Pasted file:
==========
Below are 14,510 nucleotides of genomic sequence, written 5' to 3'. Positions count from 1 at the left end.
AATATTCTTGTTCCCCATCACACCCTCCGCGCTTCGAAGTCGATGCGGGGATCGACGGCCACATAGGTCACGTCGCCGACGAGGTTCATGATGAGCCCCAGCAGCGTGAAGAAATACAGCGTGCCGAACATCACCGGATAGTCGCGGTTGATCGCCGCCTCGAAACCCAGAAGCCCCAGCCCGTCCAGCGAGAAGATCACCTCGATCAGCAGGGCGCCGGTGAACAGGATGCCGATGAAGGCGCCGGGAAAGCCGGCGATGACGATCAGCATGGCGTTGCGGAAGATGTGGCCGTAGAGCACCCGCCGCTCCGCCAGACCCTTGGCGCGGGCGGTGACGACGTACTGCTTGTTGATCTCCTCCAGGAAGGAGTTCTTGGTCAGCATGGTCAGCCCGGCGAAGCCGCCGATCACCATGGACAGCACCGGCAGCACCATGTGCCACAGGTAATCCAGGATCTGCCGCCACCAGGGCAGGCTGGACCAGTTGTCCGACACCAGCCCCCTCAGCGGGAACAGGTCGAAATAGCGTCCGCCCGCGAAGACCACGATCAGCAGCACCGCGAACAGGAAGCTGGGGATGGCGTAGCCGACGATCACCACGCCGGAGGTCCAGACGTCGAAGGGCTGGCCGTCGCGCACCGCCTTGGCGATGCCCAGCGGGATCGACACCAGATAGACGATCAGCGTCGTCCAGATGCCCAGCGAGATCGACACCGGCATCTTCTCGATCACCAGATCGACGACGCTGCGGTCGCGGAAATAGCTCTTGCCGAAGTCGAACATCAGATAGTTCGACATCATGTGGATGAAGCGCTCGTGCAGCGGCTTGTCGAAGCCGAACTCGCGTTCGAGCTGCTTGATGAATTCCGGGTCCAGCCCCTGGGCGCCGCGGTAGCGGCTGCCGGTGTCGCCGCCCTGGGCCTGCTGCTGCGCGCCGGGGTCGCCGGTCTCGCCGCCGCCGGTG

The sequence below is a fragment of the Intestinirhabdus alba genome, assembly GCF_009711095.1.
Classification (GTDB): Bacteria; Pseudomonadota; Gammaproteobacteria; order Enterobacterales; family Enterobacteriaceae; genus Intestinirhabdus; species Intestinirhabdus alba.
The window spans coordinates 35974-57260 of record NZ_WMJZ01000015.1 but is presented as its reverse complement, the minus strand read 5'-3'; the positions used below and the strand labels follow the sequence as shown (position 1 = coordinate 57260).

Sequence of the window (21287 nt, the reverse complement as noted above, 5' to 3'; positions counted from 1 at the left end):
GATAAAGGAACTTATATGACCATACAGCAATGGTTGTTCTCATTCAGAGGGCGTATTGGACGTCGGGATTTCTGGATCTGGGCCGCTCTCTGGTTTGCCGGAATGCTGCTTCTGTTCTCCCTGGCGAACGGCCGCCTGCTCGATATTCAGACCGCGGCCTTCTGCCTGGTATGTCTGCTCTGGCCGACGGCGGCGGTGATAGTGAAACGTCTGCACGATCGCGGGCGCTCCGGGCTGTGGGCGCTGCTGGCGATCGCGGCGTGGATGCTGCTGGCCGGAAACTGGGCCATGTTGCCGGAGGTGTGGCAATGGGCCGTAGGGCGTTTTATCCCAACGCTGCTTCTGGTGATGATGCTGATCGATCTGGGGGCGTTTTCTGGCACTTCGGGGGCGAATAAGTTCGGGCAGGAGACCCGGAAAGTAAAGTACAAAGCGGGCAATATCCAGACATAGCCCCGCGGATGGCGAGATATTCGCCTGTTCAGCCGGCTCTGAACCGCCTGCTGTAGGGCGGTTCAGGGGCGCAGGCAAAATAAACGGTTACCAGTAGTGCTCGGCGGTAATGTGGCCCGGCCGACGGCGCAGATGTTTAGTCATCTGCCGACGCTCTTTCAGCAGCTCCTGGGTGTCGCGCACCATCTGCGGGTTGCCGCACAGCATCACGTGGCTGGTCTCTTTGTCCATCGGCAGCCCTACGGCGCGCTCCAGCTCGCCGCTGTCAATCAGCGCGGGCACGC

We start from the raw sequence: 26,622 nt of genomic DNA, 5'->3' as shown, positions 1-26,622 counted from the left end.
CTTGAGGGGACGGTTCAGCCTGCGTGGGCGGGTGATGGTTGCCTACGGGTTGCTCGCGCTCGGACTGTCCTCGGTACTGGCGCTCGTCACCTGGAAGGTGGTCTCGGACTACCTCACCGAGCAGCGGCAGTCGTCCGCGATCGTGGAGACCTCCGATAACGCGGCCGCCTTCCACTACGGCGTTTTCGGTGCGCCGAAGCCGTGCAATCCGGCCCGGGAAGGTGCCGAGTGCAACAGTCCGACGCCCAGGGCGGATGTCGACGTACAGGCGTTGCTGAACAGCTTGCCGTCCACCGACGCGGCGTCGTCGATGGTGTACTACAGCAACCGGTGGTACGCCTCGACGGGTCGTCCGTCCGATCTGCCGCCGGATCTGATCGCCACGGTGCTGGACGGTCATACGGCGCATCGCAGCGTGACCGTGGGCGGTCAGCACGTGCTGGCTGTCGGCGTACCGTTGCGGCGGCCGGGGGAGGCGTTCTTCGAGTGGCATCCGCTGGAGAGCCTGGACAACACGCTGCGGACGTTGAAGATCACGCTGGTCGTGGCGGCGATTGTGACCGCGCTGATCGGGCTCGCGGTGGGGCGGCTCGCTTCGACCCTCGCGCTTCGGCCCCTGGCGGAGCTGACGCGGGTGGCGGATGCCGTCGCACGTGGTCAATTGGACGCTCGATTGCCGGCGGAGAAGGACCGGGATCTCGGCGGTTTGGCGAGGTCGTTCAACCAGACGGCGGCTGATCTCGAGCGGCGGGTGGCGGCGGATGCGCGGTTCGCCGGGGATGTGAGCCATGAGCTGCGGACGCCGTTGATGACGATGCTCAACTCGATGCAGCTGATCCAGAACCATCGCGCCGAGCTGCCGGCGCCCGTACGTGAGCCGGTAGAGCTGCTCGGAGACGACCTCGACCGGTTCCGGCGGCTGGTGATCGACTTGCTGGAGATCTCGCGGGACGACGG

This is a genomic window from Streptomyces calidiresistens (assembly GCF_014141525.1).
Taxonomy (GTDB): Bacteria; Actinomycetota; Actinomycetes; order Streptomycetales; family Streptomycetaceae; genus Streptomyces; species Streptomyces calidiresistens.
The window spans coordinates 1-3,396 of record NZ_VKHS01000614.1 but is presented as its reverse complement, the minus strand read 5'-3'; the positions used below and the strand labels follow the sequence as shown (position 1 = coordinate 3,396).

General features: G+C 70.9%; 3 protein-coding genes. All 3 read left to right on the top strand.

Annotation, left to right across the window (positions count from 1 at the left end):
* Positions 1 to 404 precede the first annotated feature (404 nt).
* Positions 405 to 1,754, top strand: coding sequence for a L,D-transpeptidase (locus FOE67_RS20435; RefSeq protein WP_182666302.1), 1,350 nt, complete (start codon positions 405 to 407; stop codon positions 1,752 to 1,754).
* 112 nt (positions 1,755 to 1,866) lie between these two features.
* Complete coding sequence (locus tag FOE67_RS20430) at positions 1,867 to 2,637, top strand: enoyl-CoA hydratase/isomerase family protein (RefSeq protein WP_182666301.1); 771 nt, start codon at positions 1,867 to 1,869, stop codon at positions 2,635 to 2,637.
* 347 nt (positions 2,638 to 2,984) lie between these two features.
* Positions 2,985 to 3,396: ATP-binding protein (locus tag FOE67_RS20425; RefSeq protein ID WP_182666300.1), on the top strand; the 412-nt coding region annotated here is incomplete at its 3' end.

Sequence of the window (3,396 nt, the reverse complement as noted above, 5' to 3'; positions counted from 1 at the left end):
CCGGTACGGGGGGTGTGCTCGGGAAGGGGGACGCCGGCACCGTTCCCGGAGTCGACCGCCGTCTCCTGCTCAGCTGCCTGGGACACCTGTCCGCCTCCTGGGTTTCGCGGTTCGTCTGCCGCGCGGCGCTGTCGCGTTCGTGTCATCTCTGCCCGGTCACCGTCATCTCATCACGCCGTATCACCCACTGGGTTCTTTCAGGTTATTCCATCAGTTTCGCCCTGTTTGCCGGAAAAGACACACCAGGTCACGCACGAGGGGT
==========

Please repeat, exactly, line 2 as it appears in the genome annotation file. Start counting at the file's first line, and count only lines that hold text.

AATATTCTTGTTCCCCATCACACCCTCCGCGCTTCGAAGTCGATGCGGGGATCGACGGCCACATAGGTCACGTCGCCGACGAGGTTCATGATGAGCCCCAGCAGCGTGAAGAAATACAGCGTGCCGAACATCACCGGATAGTCGCGGTTGATCGCCGCCTCGAAACCCAGAAGCCCCAGCCCGTCCAGCGAGAAGATCACCTCGATCAGCAGGGCGCCGGTGAACAGGATGCCGATGAAGGCGCCGGGAAAGCCGGCGATGACGATCAGCATGGCGTTGCGGAAGATGTGGCCGTAGAGCACCCGCCGCTCCGCCAGACCCTTGGCGCGGGCGGTGACGACGTACTGCTTGTTGATCTCCTCCAGGAAGGAGTTCTTGGTCAGCATGGTCAGCCCGGCGAAGCCGCCGATCACCATGGACAGCACCGGCAGCACCATGTGCCACAGGTAATCCAGGATCTGCCGCCACCAGGGCAGGCTGGACCAGTTGTCCGACACCAGCCCCCTCAGCGGGAACAGGTCGAAATAGCGTCCGCCCGCGAAGACCACGATCAGCAGCACCGCGAACAGGAAGCTGGGGATGGCGTAGCCGACGATCACCACGCCGGAGGTCCAGACGTCGAAGGGCTGGCCGTCGCGCACCGCCTTGGCGATGCCCAGCGGGATCGACACCAGATAGACGATCAGCGTCGTCCAGATGCCCAGCGAGATCGACACCGGCATCTTCTCGATCACCAGATCGACGACGCTGCGGTCGCGGAAATAGCTCTTGCCGAAGTCGAACATCAGATAGTTCGACATCATGTGGATGAAGCGCTCGTGCAGCGGCTTGTCGAAGCCGAACTCGCGTTCGAGCTGCTTGATGAATTCCGGGTCCAGCCCCTGGGCGCCGCGGTAGCGGCTGCCGGTGTCGCCGCCCTGGGCCTGCTGCTGCGCGCCGGGGTCGCCGGTCTCGCCGCCGCCGGTG